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A CurtainUp Review
The Dybukk Or, Between Two Worlds
By Elyse Sommer
S. Ansky's 1914 classic drama centers on a rabbinical student who dies of grief over his unfulfilled love for a young girl in his Polish shtetl and enters her body as a dybbuk in order to stop her wedding. First entitled Between Two Worlds and later as The Dybbuk, it has had a long and varied life -- as a banned play in both Russian and Yiddish, as a hit English translation Off and On Broadway, as a marionette production, a ballet and twice, as an opera.
As I headed for the last preview performance of this mystical Romeo and Juliet fable as adapted by Tony Kushner, I was reminded of a comment by James Magruder. According to the translator of Marivaux's Triumph of Love "a truly stageworthy translation should only last twenty years, and if Brian Friel wants to tackle Chekhov, it's good for the Cherry Orchard, it's good for the audience, and it keeps Friel writing if he's taking time off between original works." ( See Our Interview with Magruder)
It's been exactly twenty years since I saw another "new" version of the play, (by Mira Rafalowicz and directed by Joseph Chaikin), which left a deep impression on me. So the time does indeed seem ripe for Joachim Negroschel's updated translation adapted by one of the contemporary theater's most vital playwrights. Having seen one of Kushner's other "between original works" an awe-inspiringly fresh take on Pierre Corneille's The Illusion I knew that his adaptation was likely to take this arcane folktale to a new level of relevance and accessibility.
And so it does.
The play deconstructs the legend of the dybbuk as a restless spirit, usually malevolent, entering a randomly chosen innocent victim's body when its work is incomplete. However, the deconstruction is Ansky's, not Kushner's. According to a fascinating essay in the program notes by David G. Roskies, Ansky was inspired by an eyewitness account of a 1755 exorcism in the Ukraine. As an ethnographer he wanted to capture the Eastern European Jewish legends and life styles already imperiled in his day. As a writer he wanted to reinvent this chronicle in a more emotionally uplifting and dramatic way without sacrificing the details of the culture. Consequently, his dybbuk was an impoverished yeshiva bokher, Khonen, whose passion for a rich merchant's daughter pitted against rabbinical authority and worldly greed (the girl's father conveniently forgot that his long ago commitment to make her Khonen's bride) .
The current adaptation remains true to Ansky's play but it emphasizes the fact that the peril facing this world of ancient legends and traditions have come true in ways far beyond anything Ansky envisioned. It succeeds in painting a vivid picture of the world the playwright sought to preserve for future generations and in connectiong the eternal struggle between the old world and the new, he mystical and the material.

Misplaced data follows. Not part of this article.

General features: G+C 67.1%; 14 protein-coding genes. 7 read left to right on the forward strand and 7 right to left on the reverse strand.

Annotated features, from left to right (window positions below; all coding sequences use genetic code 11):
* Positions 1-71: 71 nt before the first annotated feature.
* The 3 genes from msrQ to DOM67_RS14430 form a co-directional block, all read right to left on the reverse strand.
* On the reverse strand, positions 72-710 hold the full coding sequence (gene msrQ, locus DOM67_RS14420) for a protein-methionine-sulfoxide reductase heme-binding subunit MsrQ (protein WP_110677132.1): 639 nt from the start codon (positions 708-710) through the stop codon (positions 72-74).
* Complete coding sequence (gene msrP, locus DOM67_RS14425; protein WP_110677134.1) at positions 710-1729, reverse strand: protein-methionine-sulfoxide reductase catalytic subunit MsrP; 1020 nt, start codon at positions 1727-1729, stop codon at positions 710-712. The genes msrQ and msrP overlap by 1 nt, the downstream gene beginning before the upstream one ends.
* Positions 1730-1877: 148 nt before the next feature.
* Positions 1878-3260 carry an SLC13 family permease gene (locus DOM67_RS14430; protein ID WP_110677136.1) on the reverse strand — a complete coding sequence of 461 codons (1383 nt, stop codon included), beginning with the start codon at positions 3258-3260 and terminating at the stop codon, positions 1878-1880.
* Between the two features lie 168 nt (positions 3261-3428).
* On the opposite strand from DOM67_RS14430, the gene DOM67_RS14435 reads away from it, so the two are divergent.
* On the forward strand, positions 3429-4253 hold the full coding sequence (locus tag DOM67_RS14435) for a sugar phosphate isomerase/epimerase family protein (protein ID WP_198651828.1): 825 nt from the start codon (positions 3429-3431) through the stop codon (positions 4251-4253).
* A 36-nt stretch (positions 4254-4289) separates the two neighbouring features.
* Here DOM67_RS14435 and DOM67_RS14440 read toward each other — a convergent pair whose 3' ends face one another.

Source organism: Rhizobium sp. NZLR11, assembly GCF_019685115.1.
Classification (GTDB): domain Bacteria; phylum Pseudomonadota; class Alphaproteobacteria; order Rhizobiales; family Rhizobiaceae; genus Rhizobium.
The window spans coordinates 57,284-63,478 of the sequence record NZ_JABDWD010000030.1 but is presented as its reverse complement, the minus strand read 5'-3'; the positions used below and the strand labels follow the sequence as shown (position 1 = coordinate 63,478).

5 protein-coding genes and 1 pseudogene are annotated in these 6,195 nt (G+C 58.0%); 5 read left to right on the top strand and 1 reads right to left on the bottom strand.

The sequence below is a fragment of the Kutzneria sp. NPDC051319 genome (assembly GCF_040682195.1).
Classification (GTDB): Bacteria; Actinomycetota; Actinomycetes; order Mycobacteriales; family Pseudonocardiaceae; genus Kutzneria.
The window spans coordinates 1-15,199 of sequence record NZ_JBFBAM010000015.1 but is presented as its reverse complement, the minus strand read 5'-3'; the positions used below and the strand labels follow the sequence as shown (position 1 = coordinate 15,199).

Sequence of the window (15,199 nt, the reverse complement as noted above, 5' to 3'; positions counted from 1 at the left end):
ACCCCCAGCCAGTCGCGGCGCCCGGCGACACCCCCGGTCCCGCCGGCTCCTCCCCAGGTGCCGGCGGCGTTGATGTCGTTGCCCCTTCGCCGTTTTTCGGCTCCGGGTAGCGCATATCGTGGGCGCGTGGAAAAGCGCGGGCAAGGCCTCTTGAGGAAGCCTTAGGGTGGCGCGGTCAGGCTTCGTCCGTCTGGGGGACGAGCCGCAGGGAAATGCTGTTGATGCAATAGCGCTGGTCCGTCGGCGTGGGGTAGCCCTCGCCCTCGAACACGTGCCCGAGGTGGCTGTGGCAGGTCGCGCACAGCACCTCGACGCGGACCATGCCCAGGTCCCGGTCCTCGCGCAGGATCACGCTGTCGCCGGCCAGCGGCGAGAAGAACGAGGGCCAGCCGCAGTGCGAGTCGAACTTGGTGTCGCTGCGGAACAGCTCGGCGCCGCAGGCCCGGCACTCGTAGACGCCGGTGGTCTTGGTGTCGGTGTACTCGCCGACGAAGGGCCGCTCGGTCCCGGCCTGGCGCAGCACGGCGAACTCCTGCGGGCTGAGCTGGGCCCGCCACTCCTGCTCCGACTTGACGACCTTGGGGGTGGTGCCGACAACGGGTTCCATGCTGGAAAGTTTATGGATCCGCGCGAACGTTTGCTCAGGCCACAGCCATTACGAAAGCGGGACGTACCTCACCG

This blending of Ansky's play with Kushner's vision of its relevance for modern theater goers begins with the title which combines the original and the later title. It also changes The Dybbuk to A Dybbuk, thus underscoring the more unique and benign nature of our fictional, love-possessed dybbuk as opposed to the more invidious, sinful dybbuk of Hasidic legend. It also has a new scene knit into the start of the second act to support the movement of the exorcism from the small shtetl to the city and the striking visual metaphor of the train as a double symbol of peril -- the sweeping away of the old by modernity and the more ominous uprooting of the old implied by the box car with the synagogue turned upside down.
Mrk Wendland's striking set lends such strong support, especially the synagogue which not only turns upside down, but comes apart in the middle; so much so, that it is almost a character in its own right. The same is true of the original music and performance by The Klezmatics. These talented musicians have won world renown for their moving and thoroughly modern interpretation of Klezmer music. The music they have created here perfectly expresses the "between two worlds" subtitle. (The group is widely recorded and has recorded the music created for the play). The Klezmatics' coming on stage and turning one of the tables at which the students studied in the first act into a bandstand represent one of Brian Kulick's many fine directorial touches.
Naturally, a play is only as good as its players, and for the most part the large cast rates high marks. Ron Leibman featured as the star in most of the promotional literature, is in fact more appropriately listed in alphabetical order in the program since his Rabbi Azriel does not come on stage until the second act. Mr. Leibman as the mystical Tzaddik -- (a leader in Hasidim, addressed as "Rebbe" to distinguish him from the more conventional or ordinary rabbi) -- delivers his at times overwhelmingly long speeches with clarity and fire. However, the evening's most emotionally potent performance is by Marin Hinkle as Leah. The knock-down-drag-out struggle of the Khonen-possessed bride is theater at its most mesmerizing. Michael Stuhlbarg, as Khonen almost matches her passion in the beautiful scene where the prayer shawl becomes a bridal huppe.
While this superstition-filled folk tale with it's rather slow-moving first act may not hit the mark for all theater goers, the production is not one anyone is likely to forget. It's interesting to note that according to one of my theater history books, the 1926 Dybbuk was praised mostly in terms of its production by such leading New York critics of the day as Richard Watts, Alexander Woolcott and Brooks Atkinson.
Besides the already mentioned staging talents contributing to the play, credit is due to Tom Morse for sound, Beth Clancy for costumes and Mimi Jordan-Sherin for lighting.